House to South Anna Bridge July 1-7. Action at South Anna Bridge July 4. Expedition to Gloucester Court House July 25. Duty at Yorktown and vicinity till October, and at Portsmouth and vicinity till March, 1864. Wistar's Expedition against Richmond February 6-8, 1864. Ballahoe or Bear Quarter Road and Deep Creek February 29-March 1. Demonstration against Portsmouth March 4-5. Moved to Yorktown March 17. Expedition to Isle of Wight County April 13-15. Smithfield, Cherry Grove, April 14. Butler's operations on south side of the James River and against Petersburg and Richmond May 4-28. Occupation of Bermuda Hundred and City Point May 5. Port Walthall Junction, Chester Station, May 7. Swift Creek or Arrowfield Church May 9-10. Operations against Fort Darling May 12-16. Battle of Drury's Bluff May 14-16. Bermuda Hundred May 16-28. Moved to White House, thence to Cold Harbor May 27-31. Battles about Cold Harbor June 1-12. Before Peters
Capt. Calvin D. Cowles , 23d U. S. Infantry, Major George B. Davis , U. S. Army, Leslie J. Perry, Joseph W. Kirkley, The Official Military Atlas of the Civil War, Index. (search)
Cheek's Cross-Roads, Tenn. 24, 3; 118, 1 Chehaw Station, Ala. 117, 1; 135-A; 148, E9 Cheney's, Ga. 48, 1; 57, 3; 59, 3; 60, 1; 65, 2, 65, 3; 88, 2 Cheneyville, La. 52, 1; 54, 1; 155, H3; 156, A3 Cheraw, S. C. 76, 2; 79, 3; 80, 6, 80, 7; 86, 6; 117, 1; 118, 1; 135-A; 143, A13; 171 Cherokee Agency, Indian Territory 171 Cherokee Reserve, Ark. 154, A1; 159, A13 Cherokee Station, Ala. 117, 1; 149, D3 Cherry Creek, Miss. 154, D13 Cherry Grove, Va. 93, 1 Cherry Run, W. Va. 27, 1; 116, 2 Cherry Valley, Tenn. 24, 3; 30, 2; 150, G7 Chesapeake Bay 135-A; 137; 171 Cheshire, Ohio 140, F6; 141, A8 Chess wagons: Drawings 106, 1 Chesser's Store, Ky. 150, A10; 151, G11 Chester, S. C. 117, 1; 118, 1; 142, H11; 143, A9; 171 Chesterfield, S. C. 76, 2; 80, 6; 117, 1; 118, 1; 135-A; 138, H1; 139, A3; 142, H14; 143, A13 Chesterfield County, Va.: Section of 135, 3 Chester Gap,
Southern Historical Society Papers, Volume 18. (ed. Reverend J. William Jones), Memorial services in Memphis Tenn., March 31, 1891. (search)
eemer liveth, and ending with the Lord's Prayer, in the recital of which he was joined by the audience. The choir and orchestra then rendered Nearer, My God, to Thee, and on its conclusion Congressman Patterson introduced Colonel Luke W. Finlay, and remarked that the memorial that would be read by him had been prepared by five comrades who had followed General Johnston in the fortunes of war. The memorial follows. His life in detail. General Joseph E. Johnston was born in Cherry Grove, Va., February 3, 1807, and died in Washington City, D. C., March 21, 1891, in the eighty-fifth year of his age. He was graduated at the United States Military Academy at West Point, in the same class with General Lee, in 1829, and was commisssioned second lieutenant of the artillery. His service in military and topographical duty was continuous in that rank until 1836, when he was promoted to first lieutenancy of artillery and made aid-de-camp to General Winfield Scott in the Seminole war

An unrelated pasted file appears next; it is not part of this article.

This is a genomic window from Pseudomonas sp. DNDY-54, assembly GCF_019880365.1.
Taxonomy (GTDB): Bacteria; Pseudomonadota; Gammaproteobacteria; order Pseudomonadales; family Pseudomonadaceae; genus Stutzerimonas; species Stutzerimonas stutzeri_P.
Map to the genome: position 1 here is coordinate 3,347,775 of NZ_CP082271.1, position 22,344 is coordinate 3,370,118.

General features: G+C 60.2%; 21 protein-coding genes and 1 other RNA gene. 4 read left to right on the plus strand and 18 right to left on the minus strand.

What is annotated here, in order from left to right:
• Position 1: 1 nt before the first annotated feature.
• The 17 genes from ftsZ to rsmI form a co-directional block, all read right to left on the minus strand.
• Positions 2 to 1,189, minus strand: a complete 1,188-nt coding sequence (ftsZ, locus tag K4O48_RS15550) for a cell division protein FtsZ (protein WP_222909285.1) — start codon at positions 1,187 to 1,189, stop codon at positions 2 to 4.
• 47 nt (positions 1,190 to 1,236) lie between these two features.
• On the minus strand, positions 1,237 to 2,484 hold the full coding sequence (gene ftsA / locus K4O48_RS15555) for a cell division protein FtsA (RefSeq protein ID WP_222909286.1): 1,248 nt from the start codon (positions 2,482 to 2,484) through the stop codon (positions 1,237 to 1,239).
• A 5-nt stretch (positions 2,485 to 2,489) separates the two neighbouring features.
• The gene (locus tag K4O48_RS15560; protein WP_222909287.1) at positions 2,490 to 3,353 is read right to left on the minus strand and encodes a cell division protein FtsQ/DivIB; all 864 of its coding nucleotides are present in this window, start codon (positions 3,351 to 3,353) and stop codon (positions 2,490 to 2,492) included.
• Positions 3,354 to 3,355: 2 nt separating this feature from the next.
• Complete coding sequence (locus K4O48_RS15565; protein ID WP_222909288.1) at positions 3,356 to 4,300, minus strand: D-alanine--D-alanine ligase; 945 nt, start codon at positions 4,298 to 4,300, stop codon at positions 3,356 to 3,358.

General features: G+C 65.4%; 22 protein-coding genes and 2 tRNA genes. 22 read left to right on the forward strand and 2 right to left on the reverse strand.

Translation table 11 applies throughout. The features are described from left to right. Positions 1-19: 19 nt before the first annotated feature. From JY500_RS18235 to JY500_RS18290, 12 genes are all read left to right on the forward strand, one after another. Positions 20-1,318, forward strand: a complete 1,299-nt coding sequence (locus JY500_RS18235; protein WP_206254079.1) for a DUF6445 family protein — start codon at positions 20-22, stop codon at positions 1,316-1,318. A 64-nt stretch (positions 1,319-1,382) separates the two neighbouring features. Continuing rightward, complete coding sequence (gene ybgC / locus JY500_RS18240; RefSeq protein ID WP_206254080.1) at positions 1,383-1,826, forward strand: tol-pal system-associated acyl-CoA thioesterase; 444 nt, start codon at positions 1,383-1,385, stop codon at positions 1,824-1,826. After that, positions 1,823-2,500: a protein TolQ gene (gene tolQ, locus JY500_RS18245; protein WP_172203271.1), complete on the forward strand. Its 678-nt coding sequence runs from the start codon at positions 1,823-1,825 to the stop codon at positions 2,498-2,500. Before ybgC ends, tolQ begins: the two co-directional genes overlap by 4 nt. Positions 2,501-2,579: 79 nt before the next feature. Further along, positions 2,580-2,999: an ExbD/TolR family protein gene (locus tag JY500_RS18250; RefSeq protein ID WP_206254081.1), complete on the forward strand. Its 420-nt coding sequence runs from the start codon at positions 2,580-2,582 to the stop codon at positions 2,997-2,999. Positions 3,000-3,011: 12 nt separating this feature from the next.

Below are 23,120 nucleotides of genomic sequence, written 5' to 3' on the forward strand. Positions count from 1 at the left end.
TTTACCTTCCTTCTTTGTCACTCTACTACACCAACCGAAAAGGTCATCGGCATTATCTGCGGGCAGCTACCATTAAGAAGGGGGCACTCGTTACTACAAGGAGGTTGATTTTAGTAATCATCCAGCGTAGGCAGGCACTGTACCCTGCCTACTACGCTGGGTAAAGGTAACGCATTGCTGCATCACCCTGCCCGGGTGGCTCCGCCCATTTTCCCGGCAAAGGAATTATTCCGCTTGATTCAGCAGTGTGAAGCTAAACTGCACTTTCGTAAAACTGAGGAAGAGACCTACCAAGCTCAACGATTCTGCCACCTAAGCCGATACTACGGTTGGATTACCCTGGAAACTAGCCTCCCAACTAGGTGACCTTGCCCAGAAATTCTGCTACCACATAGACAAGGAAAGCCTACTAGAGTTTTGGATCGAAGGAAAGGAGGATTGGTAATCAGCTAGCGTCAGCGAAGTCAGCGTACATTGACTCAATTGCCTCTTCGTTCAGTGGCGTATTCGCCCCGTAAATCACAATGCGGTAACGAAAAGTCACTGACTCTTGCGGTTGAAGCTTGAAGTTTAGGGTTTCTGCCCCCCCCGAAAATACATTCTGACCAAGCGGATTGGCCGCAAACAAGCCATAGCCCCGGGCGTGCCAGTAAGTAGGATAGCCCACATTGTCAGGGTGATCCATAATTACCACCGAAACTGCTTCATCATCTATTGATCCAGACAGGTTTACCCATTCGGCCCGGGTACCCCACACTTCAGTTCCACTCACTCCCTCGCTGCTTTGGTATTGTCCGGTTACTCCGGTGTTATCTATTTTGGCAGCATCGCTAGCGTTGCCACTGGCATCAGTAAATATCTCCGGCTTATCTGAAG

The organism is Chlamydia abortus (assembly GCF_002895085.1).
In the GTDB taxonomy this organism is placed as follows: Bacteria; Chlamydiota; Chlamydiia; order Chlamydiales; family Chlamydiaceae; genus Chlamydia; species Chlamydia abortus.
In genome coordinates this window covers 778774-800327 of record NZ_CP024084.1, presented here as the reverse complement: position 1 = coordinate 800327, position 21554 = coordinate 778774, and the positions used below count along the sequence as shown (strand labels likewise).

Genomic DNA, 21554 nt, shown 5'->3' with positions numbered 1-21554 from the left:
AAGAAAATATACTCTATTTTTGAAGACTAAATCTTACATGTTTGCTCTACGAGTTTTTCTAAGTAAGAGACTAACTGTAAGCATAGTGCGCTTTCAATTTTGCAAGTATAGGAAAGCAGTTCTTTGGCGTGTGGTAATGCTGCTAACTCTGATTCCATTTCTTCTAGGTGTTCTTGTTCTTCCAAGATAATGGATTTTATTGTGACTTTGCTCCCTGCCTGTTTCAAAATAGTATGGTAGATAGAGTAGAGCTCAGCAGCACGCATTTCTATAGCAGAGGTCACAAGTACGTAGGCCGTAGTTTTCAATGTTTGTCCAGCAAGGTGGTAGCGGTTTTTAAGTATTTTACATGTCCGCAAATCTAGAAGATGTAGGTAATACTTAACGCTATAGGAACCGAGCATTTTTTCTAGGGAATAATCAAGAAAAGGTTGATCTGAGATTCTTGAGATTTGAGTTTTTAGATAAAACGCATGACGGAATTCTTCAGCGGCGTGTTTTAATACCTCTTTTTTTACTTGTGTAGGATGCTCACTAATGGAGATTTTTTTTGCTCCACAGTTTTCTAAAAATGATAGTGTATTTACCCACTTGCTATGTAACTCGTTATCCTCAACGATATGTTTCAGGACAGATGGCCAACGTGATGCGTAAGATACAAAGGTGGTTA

Southern Historical Society Papers, Volume 34. (ed. Reverend J. William Jones), Yankee gunboat Smith Briggs. from the Times-dispatch, March 18, 1906, and July 15, 1906. (search)
l companies of North Carolina infantry, and with a few cavalrymen of that State, went down to Cherry Grove, about ten miles from Smithfield, where he had a splendid and unobstructed view of the whole t he might see and report anything and everything that was going on. While he was going to Cherry Grove the Smith Briggs was bringing Captain Lee and his men to Smithfield for a similar purpose. Td by Captain Sturdivant, and were entirely unsuspected by him. On Sturdivant's return from Cherry Grove, he suddenly, and to his amazement, ran into the forces under Captain Lee, at Six Oaks, near rdivant's battery of Artillery, but was not present at Smithfield; was with those who went to Cherry Grove the day before, and as Mr. Rodgers expressed the wish that some one would give an account of forty-seven); also about one dozen cavalrymen, who were to act as pickets. We remained at Cherry Grove until after high tide, and on our return were met by a cavalryman on top of the hill before r
emond river has a number of gunboats in it, and thieving parties frequently go ashore to annoy the citizens along the river. On Thursday last some Confederate scouts secreted themselves near the mouth of Chuckstuck Creek, and fired upon a party of Kankees, killing two and wounding others. On Saturday, Cherry Grove, a well known farm on the river, owned by Richard H. Riddick, was shelled and the house much injured. The Yankees threaten to burn Cherry Grove, if their men are again fired upon. emond river has a number of gunboats in it, and thieving parties frequently go ashore to annoy the citizens along the river. On Thursday last some Confederate scouts secreted themselves near the mouth of Chuckstuck Creek, and fired upon a party of Kankees, killing two and wounding others. On Saturday, Cherry Grove, a well known farm on the river, owned by Richard H. Riddick, was shelled and the house much injured. The Yankees threaten to burn Cherry Grove, if their men are again fired upon.